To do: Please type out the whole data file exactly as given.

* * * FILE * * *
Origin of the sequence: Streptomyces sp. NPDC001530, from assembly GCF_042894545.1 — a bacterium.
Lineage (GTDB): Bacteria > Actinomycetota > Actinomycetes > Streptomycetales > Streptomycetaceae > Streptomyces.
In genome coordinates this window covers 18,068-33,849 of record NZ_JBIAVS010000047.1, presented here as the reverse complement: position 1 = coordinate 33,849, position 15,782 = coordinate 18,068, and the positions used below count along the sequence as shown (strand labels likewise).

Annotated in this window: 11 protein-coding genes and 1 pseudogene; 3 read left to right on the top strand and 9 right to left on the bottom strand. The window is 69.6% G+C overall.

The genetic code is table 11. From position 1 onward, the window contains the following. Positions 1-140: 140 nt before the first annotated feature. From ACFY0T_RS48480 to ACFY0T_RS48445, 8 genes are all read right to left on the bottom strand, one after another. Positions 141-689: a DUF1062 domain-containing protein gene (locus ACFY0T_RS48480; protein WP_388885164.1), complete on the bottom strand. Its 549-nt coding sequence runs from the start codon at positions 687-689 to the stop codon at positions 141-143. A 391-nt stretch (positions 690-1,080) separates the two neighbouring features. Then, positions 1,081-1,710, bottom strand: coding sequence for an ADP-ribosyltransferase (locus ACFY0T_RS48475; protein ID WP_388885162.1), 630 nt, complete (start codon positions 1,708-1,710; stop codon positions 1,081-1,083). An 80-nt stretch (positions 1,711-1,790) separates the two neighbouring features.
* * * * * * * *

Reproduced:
Origin of the sequence: Streptomyces sp. NPDC001530, from assembly GCF_042894545.1 — a bacterium.
Lineage (GTDB): Bacteria > Actinomycetota > Actinomycetes > Streptomycetales > Streptomycetaceae > Streptomyces.
In genome coordinates this window covers 18,068-33,849 of record NZ_JBIAVS010000047.1, presented here as the reverse complement: position 1 = coordinate 33,849, position 15,782 = coordinate 18,068, and the positions used below count along the sequence as shown (strand labels likewise).

Annotated in this window: 11 protein-coding genes and 1 pseudogene; 3 read left to right on the top strand and 9 right to left on the bottom strand. The window is 69.6% G+C overall.

The genetic code is table 11. From position 1 onward, the window contains the following. Positions 1-140: 140 nt before the first annotated feature. From ACFY0T_RS48480 to ACFY0T_RS48445, 8 genes are all read right to left on the bottom strand, one after another. Positions 141-689: a DUF1062 domain-containing protein gene (locus ACFY0T_RS48480; protein WP_388885164.1), complete on the bottom strand. Its 549-nt coding sequence runs from the start codon at positions 687-689 to the stop codon at positions 141-143. A 391-nt stretch (positions 690-1,080) separates the two neighbouring features. Then, positions 1,081-1,710, bottom strand: coding sequence for an ADP-ribosyltransferase (locus ACFY0T_RS48475; protein ID WP_388885162.1), 630 nt, complete (start codon positions 1,708-1,710; stop codon positions 1,081-1,083). An 80-nt stretch (positions 1,711-1,790) separates the two neighbouring features.